How might philosophical studies of religion enter the globalized, 21st-century world?

Humanistic inquiry in the globalized, 21st century does, or at least should, involve cultural-historical diversity and self-critical reflexivity. For philosophers of religion, these are no small issues. If philosophy of religion were to globalize itself simply by “tacking on” the content of the many non-Abrahamic religions to its existing docket of questions, most of these religions would wind up looking weird, inferior, or wrong. Not much would change. Everything would stay the same. It is no surprise, therefore, that scholars of religion in general tend to disparage philosophy of religion as crypto Christian theology.

It is therefore necessary to rethink the philosophy of religion from the ground-up, with an entirely new set of categories and questions. This is no small task. On the one hand, scholars of religious ideas, reasons, and worldviews are trained and competent in a particular cultural- historical subset of such ideas, reasons, and worldviews. On the other hand, no set of categories and questions from within some particular religious or scholarly tradition translates across all religious and scholarly traditions.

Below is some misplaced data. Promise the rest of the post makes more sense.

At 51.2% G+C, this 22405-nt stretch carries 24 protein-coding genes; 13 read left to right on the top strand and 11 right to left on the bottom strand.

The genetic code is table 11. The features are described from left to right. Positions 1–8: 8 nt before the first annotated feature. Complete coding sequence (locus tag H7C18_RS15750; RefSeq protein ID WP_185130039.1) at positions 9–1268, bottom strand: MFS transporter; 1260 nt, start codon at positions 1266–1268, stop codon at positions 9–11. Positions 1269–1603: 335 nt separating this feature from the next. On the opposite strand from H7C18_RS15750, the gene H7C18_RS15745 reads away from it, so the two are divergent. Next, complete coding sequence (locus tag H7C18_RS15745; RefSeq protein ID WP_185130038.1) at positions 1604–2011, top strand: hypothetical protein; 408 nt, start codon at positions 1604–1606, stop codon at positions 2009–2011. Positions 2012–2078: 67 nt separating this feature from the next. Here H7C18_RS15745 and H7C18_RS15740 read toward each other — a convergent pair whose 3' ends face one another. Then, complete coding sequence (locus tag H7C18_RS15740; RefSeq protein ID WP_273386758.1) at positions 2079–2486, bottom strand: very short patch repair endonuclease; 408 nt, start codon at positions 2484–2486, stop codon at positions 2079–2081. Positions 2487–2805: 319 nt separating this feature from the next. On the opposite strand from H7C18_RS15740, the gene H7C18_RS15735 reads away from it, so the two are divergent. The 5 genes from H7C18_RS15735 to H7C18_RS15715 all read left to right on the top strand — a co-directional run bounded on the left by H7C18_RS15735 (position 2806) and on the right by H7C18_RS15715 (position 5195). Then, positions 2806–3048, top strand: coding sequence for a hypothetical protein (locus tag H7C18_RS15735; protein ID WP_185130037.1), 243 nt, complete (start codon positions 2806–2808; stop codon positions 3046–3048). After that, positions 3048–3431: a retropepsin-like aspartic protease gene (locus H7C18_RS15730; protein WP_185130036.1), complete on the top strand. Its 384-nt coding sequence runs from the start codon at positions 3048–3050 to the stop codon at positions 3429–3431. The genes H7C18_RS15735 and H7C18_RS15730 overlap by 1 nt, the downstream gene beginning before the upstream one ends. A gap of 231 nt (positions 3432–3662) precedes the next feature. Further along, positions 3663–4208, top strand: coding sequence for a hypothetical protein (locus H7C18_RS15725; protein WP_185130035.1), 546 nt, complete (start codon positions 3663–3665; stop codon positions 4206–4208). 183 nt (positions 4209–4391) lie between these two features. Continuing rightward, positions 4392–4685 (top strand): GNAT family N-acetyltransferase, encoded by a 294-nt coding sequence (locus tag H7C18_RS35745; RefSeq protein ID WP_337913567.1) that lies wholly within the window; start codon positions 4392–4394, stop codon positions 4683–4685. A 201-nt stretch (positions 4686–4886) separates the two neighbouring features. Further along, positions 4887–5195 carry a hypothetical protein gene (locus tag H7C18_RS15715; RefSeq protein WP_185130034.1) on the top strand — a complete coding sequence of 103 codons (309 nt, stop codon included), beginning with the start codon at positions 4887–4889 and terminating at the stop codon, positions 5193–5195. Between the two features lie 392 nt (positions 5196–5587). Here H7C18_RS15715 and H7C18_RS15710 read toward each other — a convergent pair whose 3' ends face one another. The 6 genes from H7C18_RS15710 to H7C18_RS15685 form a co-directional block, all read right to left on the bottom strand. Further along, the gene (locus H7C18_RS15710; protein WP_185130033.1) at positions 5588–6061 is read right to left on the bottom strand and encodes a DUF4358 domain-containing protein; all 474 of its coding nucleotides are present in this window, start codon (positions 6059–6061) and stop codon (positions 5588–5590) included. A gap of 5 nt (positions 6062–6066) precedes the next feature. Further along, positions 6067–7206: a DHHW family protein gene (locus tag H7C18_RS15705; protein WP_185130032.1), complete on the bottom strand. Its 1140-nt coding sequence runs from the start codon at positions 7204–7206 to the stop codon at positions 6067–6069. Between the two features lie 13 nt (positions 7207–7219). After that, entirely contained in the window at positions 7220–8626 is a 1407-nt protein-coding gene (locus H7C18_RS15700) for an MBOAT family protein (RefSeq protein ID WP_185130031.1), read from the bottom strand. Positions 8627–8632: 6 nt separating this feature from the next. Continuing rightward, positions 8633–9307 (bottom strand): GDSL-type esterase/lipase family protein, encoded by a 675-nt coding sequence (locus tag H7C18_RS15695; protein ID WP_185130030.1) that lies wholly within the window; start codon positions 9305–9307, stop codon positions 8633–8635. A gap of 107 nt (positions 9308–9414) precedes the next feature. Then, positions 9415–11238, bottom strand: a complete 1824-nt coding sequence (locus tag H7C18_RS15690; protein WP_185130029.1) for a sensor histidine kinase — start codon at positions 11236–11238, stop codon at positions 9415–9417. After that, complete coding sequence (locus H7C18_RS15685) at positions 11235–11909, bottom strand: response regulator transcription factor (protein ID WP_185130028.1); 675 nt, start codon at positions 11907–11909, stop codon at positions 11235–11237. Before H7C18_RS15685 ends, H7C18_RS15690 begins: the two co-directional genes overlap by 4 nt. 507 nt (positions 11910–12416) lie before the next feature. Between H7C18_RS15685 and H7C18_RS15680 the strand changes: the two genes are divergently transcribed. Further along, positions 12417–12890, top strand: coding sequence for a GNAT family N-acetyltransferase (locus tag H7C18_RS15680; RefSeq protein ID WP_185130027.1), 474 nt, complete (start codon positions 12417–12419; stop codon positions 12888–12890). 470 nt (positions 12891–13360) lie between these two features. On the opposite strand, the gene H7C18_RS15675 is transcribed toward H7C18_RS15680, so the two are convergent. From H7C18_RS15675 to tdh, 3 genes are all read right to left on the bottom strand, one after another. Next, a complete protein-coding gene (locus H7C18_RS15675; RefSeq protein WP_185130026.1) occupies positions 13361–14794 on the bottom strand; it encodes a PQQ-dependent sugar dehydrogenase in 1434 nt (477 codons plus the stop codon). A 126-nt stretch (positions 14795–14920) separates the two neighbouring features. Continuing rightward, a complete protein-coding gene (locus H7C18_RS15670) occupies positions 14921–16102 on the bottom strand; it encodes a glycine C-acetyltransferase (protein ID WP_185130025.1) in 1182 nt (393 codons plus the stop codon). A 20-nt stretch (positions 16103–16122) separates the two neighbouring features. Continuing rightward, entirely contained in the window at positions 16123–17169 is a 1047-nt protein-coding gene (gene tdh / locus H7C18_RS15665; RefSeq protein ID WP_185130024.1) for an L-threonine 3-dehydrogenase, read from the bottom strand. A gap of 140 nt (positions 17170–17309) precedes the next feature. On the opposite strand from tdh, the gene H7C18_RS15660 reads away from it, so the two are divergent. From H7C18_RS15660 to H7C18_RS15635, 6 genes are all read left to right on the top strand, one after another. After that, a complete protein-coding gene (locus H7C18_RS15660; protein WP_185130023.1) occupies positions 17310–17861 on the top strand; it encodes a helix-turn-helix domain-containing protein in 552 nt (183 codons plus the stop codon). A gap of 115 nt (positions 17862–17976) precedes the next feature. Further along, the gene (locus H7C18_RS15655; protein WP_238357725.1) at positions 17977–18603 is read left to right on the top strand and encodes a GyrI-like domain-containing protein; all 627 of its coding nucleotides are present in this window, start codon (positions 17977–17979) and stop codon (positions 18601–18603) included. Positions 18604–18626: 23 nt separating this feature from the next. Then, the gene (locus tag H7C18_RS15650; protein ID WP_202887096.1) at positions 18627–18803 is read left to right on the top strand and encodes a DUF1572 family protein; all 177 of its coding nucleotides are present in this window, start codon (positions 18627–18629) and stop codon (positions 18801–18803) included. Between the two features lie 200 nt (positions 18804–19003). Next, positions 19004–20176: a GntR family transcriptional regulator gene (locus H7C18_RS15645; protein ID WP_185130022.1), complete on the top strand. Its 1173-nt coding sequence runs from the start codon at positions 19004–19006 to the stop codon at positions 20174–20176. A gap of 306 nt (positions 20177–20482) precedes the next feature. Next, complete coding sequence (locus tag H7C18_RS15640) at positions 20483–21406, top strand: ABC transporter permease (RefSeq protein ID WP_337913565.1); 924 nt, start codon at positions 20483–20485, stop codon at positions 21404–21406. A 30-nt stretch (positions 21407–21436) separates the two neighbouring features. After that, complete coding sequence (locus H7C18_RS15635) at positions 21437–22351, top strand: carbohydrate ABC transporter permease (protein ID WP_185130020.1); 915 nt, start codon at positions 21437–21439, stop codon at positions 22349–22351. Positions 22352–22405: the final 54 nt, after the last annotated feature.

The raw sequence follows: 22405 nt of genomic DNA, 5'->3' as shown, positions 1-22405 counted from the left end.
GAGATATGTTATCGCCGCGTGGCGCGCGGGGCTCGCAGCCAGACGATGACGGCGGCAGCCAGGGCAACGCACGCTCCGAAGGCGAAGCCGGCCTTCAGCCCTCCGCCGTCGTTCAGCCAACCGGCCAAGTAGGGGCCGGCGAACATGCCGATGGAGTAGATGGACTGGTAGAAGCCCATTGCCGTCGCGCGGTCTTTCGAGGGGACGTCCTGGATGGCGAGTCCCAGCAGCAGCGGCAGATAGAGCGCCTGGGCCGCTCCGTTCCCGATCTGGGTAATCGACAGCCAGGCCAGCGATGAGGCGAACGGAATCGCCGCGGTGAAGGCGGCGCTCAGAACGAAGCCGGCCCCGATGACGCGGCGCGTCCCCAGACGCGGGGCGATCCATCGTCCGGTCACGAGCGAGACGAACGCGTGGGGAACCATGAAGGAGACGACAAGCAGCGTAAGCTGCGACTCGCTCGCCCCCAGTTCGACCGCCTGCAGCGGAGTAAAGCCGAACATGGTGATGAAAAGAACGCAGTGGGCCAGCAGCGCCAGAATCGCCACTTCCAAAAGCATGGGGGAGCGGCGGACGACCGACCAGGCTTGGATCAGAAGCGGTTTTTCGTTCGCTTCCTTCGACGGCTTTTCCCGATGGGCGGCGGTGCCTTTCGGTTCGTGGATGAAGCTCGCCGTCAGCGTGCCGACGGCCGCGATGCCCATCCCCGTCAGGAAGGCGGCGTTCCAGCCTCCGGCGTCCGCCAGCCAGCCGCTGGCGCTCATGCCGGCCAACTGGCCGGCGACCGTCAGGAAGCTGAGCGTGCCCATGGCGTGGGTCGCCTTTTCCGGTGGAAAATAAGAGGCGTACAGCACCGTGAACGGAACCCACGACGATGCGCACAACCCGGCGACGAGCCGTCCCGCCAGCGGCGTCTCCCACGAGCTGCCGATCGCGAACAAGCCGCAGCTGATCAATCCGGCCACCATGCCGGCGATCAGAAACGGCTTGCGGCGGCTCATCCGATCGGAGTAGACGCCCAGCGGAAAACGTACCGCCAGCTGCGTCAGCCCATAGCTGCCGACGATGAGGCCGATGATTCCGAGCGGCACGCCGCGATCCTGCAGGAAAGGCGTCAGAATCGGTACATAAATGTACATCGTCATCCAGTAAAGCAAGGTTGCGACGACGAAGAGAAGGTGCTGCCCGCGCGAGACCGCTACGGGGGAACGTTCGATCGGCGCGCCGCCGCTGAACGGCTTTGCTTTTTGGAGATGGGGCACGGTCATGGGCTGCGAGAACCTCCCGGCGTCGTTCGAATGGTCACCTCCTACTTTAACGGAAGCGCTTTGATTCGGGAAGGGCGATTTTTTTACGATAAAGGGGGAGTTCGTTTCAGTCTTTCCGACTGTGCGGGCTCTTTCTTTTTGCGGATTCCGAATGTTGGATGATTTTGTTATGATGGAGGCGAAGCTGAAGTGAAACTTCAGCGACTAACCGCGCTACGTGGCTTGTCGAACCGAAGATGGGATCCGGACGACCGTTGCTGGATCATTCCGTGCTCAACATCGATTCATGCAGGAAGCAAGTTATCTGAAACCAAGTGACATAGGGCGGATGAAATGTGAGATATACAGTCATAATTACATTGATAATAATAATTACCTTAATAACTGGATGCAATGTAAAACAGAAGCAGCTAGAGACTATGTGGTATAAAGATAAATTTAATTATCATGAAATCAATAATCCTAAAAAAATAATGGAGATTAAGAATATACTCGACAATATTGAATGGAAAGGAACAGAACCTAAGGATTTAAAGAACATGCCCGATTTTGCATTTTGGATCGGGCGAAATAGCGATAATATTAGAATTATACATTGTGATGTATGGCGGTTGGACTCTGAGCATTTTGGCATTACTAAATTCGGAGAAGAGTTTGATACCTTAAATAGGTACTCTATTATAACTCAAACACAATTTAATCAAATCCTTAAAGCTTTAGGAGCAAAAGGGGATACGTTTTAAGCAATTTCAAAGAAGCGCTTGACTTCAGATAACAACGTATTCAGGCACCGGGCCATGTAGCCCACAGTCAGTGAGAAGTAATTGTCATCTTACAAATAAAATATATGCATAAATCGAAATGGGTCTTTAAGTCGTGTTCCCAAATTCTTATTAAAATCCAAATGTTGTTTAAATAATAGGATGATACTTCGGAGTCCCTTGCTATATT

Our project is comprised of scholars who aim to propose, test, and modify a set of categories and questions for cross-cultural philosophy of religion. Our site explains what projects we have launched to answer the following question:

If philosophy involves raising and pursuing questions of meaning, truth, and value (however possible), and if religion encompasses the dozens, if not hundreds, of globally “ism-ized” and more localized religious traditions and communities through space and time, then by what theoretical and methodological means, if at all, can philosophers of religion raise and pursue questions of meaning, truth, and value about these traditions and communities in a way that is globally inclusive and critically mindful?